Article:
To wrap things up, we take a look at Zack Belknap—the NASM Pro Cardholder, personal trainer, and bodybuilder from Oregon. Belknap has also been awarded a WNBF Pro Card following several performances across his region in 2018.
Despite being relatively new to the scene, having won his first pro show in April 2019.
Interestingly, he also grew up as a fisherman and hunter. Today, Belknap is an avid animal-lover. He’s acknowledged his initial concerns about vegan bodybuilding’s nutritional hindrances, in the past: a sentiment which has reportedly inspired his workout partners and trainees alike.
Despite this, he’s never looked back. Belknap officially turned Vegan after watching the documentaries Cowspiracy and Dominion, swearing off anything animal-based for good.
He makes the bodybuilding benefits of plant-based diets readily apparent to new trainees, so as to better inspire the most common concerns industry newcomers to have.
Belknap’s inspiring story very much stems from the sum of its parts: He pioneered his own plant-based diets, as his early bodybuilding days lacked nutritional guidance.
He was simply powered by a passion to do what he felt was right, becoming more aligned with his bodybuilding goals along the way.
Constant Grown and Green Living
At the end of the day, the intent is the fuel which supersedes the struggle vegan bodybuilders. While the green lifestyle’s titan lifters have inspired bodybuilders for ages, they too started somewhere. This is why watching the progress of today’s vegan bodybuilding newcomers is so important, as it gives us a closeup view of vegan history’s newest book entries.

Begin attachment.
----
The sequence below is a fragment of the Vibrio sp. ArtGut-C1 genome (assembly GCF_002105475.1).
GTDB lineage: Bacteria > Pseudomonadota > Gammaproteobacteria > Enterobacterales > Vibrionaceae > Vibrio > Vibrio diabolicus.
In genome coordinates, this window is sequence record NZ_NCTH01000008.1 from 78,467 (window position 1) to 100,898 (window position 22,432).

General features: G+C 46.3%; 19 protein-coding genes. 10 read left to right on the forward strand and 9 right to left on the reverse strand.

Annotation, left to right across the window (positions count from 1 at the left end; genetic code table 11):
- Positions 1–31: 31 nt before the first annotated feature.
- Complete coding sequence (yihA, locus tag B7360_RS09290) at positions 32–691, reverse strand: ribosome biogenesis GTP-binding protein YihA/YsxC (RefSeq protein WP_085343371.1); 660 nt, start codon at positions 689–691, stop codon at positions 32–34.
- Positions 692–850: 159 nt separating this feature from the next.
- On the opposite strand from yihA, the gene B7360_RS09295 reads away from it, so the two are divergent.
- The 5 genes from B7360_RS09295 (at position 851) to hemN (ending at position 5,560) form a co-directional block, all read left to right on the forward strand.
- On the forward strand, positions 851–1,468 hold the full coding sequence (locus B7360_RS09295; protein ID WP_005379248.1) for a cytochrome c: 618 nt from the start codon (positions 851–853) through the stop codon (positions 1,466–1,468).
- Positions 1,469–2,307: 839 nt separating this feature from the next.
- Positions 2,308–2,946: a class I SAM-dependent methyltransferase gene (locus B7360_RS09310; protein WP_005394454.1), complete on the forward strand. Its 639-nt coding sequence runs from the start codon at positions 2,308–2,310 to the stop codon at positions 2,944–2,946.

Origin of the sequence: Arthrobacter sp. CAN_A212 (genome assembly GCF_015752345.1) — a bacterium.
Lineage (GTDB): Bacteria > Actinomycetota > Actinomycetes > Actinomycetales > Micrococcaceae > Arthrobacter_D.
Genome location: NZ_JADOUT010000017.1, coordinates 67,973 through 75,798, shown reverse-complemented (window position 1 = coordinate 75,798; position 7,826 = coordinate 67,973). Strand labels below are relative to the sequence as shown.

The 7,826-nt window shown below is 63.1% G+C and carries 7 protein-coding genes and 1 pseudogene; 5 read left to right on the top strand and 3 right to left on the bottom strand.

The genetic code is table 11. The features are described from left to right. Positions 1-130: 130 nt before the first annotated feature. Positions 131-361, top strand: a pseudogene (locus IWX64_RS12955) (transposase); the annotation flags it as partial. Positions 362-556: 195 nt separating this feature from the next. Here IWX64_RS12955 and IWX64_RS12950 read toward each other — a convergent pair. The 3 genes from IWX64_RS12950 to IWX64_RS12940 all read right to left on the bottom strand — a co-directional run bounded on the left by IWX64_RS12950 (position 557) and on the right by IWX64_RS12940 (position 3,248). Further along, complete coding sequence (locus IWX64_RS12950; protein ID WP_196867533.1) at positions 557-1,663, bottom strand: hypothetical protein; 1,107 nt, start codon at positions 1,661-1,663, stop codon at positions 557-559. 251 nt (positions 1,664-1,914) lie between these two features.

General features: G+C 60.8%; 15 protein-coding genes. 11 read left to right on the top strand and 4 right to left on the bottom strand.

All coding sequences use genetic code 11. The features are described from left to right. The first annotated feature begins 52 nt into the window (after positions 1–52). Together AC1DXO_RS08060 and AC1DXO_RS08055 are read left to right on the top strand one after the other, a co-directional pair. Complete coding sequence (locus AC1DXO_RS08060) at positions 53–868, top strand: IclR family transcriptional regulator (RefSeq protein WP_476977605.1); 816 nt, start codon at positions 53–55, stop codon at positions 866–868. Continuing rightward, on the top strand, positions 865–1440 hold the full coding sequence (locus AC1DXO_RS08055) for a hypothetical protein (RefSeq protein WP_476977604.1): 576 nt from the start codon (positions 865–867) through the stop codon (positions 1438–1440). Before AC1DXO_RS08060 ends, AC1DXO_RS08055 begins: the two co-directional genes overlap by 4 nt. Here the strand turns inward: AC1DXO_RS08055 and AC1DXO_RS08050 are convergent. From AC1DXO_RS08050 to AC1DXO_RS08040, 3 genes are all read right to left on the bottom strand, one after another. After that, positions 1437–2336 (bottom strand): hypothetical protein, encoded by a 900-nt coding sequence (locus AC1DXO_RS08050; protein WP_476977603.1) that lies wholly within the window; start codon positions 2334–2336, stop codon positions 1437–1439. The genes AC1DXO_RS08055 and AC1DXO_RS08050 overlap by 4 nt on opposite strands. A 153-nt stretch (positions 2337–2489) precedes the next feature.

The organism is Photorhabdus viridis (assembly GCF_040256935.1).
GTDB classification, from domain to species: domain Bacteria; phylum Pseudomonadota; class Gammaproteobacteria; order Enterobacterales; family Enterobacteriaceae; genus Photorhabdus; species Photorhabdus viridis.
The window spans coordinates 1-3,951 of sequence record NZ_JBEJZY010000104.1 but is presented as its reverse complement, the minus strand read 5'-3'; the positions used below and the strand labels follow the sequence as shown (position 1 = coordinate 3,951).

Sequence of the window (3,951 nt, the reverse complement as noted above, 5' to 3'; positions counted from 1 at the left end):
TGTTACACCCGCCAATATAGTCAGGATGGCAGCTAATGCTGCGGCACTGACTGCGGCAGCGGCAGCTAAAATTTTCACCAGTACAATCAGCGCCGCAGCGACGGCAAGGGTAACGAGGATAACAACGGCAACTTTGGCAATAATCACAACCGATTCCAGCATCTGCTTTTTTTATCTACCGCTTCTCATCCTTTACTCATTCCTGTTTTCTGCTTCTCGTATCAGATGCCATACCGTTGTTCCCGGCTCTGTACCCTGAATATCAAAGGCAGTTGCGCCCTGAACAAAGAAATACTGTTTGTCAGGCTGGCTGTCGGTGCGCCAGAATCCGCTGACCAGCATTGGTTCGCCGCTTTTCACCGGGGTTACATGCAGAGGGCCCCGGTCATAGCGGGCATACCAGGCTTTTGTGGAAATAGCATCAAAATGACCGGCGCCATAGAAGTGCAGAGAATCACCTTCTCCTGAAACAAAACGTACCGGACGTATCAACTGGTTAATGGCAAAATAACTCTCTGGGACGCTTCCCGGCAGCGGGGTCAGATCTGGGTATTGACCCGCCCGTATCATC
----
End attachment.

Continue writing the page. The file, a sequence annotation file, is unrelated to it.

As many pro-vegan bodybuilders say, it’s all about being eventful. When bodybuilding becomes a core component of life, dietary restrictions fall by the wayside.
The world’s most prestigious stages needn’t be reserved for omnivores, after all, as there’s plenty of nutritional knowledge to be gleaned along one’s own lifting journey.
Whether you’re considering veganism or have followed the anti-animal-harm lifestyle for some time, rest assured: Just like every other avenue of life, bodybuilding isn’t closed off from vegans. Every passion faces difficulties—but every passion gains more in life’s greatest gifts.
So take the charge if you’re entering the bodybuilding world as a vegan—because it’s an exciting path to take.
Latest posts by Terry Asher (see all)
- Protein Shakes for Workout: How Effective Are They? - Jul 28, 2021
- How Can Meal Replacements Help Your Health Goals? - May 28, 2021
- The Best Scientific Ways To Lose Weight - May 28, 2021